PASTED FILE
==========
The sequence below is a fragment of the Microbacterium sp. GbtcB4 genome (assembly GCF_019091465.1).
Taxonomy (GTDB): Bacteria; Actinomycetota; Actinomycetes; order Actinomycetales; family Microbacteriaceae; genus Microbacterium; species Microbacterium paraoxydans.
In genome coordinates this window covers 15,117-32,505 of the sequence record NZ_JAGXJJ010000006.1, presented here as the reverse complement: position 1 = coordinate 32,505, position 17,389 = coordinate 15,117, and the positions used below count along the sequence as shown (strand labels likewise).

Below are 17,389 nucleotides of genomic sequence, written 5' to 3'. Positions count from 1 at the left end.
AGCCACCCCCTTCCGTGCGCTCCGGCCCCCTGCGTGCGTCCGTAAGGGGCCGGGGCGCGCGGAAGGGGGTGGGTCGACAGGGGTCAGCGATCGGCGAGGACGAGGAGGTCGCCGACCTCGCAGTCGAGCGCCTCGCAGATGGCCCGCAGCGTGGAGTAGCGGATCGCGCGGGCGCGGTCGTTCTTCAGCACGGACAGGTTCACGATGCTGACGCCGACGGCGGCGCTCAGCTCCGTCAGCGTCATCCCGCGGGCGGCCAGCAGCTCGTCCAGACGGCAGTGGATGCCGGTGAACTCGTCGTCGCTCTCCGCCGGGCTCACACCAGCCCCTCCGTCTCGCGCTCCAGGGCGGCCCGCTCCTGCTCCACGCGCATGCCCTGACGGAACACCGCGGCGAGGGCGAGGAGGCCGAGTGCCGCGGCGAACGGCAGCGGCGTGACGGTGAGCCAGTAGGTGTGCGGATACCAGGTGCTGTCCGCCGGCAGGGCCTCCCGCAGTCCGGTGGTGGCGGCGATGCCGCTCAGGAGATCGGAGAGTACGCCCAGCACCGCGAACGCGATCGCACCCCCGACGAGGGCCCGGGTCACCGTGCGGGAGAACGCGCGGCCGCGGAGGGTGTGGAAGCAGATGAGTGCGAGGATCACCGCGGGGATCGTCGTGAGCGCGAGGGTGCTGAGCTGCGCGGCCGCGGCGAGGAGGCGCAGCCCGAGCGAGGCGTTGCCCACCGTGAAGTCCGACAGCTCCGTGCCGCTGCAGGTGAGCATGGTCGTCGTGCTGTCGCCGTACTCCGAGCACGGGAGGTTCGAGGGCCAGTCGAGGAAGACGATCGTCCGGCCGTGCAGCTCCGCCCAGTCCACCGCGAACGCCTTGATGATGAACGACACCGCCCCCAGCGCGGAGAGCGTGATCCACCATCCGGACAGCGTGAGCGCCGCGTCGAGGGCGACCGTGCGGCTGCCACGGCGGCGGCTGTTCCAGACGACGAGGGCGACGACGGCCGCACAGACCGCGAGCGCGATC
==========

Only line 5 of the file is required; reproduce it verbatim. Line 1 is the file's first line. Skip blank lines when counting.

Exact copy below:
AGCCACCCCCTTCCGTGCGCTCCGGCCCCCTGCGTGCGTCCGTAAGGGGCCGGGGCGCGCGGAAGGGGGTGGGTCGACAGGGGTCAGCGATCGGCGAGGACGAGGAGGTCGCCGACCTCGCAGTCGAGCGCCTCGCAGATGGCCCGCAGCGTGGAGTAGCGGATCGCGCGGGCGCGGTCGTTCTTCAGCACGGACAGGTTCACGATGCTGACGCCGACGGCGGCGCTCAGCTCCGTCAGCGTCATCCCGCGGGCGGCCAGCAGCTCGTCCAGACGGCAGTGGATGCCGGTGAACTCGTCGTCGCTCTCCGCCGGGCTCACACCAGCCCCTCCGTCTCGCGCTCCAGGGCGGCCCGCTCCTGCTCCACGCGCATGCCCTGACGGAACACCGCGGCGAGGGCGAGGAGGCCGAGTGCCGCGGCGAACGGCAGCGGCGTGACGGTGAGCCAGTAGGTGTGCGGATACCAGGTGCTGTCCGCCGGCAGGGCCTCCCGCAGTCCGGTGGTGGCGGCGATGCCGCTCAGGAGATCGGAGAGTACGCCCAGCACCGCGAACGCGATCGCACCCCCGACGAGGGCCCGGGTCACCGTGCGGGAGAACGCGCGGCCGCGGAGGGTGTGGAAGCAGATGAGTGCGAGGATCACCGCGGGGATCGTCGTGAGCGCGAGGGTGCTGAGCTGCGCGGCCGCGGCGAGGAGGCGCAGCCCGAGCGAGGCGTTGCCCACCGTGAAGTCCGACAGCTCCGTGCCGCTGCAGGTGAGCATGGTCGTCGTGCTGTCGCCGTACTCCGAGCACGGGAGGTTCGAGGGCCAGTCGAGGAAGACGATCGTCCGGCCGTGCAGCTCCGCCCAGTCCACCGCGAACGCCTTGATGATGAACGACACCGCCCCCAGCGCGGAGAGCGTGATCCACCATCCGGACAGCGTGAGCGCCGCGTCGAGGGCGACCGTGCGGCTGCCACGGCGGCGGCTGTTCCAGACGACGAGGGCGACGACGGCCGCACAGACCGCGAGCGCGATC